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© Hivos / Feri Latief

Green & Inclusive Energy

Energy is at the core of enabling human development. We need energy in our daily lives, for our economic activities, our education and our health. However, more than a billion people do not have access to reliable, affordable and clean energy. The energy we produce is not distributed evenly. At the same time, fossil fuels are being depleted at an ever-increasing rate. The extraction and consumption of oil, gas and coal is a key driver of climate change and leads to instability and pollution across the world.

This is why energy investment decisions being taken in the coming decade will determine to a large extent the potential to manage human development, urbanization, and climate change until the end of the century. Will we continue the historic trend of fossil fuel based energy, servicing only the new megacities? Or will we choose for green and inclusive energy systems, to the benefit of all?

More access to cleaner, more efficient and affordable energy would lead to great improvements in family health, food supplies, income and opportunities for women, and would allow them to participate more productively politically, socially and economically. However, the energy needs of the poor, especially those living far from economic centers will only be economically sustainable if a joint effort is made. We need adequate policies and investment from governments, involvement of civil society organizations and innovative new business models for private sector actors.

Investing in women

Women and men are affected differently by energy access or a lack thereof. Although energy policies and programmes that explicitly address this issue and involve women in decision making, planning and implementation have better outcomes and improve the livelihood of entire communities, gender issues are generally not taken into account. Green and inclusive energy creates space for both men and women and specifically increases opportunities for women that will allow them greater and more productive participation in politics, society and the economy.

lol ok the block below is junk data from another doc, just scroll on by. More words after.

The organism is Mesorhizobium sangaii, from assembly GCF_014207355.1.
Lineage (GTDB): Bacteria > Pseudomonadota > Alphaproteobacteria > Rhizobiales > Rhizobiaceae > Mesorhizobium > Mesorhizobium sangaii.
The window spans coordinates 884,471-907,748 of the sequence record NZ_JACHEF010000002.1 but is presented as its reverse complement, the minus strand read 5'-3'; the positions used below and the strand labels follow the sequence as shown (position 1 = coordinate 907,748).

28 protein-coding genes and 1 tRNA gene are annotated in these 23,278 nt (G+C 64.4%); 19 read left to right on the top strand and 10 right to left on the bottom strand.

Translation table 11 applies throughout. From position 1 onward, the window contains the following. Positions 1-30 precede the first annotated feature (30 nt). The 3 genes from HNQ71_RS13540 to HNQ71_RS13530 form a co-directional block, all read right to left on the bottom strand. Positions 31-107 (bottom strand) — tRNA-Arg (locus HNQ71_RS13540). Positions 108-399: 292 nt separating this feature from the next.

Watch the video of our partner ENERGIA that explains the disparity in energy access and use between women and men and what investing in women can contribute to development:

The agenda for Green and Inclusive Energy

In order to break the trend of fossil fuel based energy and choose green and inclusive energy systems to the benefit of all, everybody has a part to play.

International organisations such as the Multilateral Development Banks, the Green Climate Fund and OECD countries including the European Union should allocate a significantly larger budget to green and inclusive energy solutions. In addition, these institutions should invest in strong implementation and adequate reporting so that progress can be measured around the energy related Sustainable Development Goals and Sustainable Energy for all (SE4ALL) goals, including gender.

National governments should adopt and implement policies to make energy systems more green and inclusive. In doing so, they should display increased transparency and accountability. Furthermore, governments should increase investments in domestic renewable energy and reform detrimental fossil fuel subsidies. In addition, they should create a supportive investment climate for private sector development.

Both international and national institutions should open up the room for civil society organisation representation, including women’s groups. Their participation should be on a serious and equal footing. Civil society organisations must in return use the space created. A strong agenda for green and inclusive energy systems needs to be developed to be able to act as legitimate and knowledgeable advocates for people’s energy needs at the international level.

Furthermore, civil society organisations should establish a cooperation model at the international level that enables effective lobby cooperation and representation of national and local partners.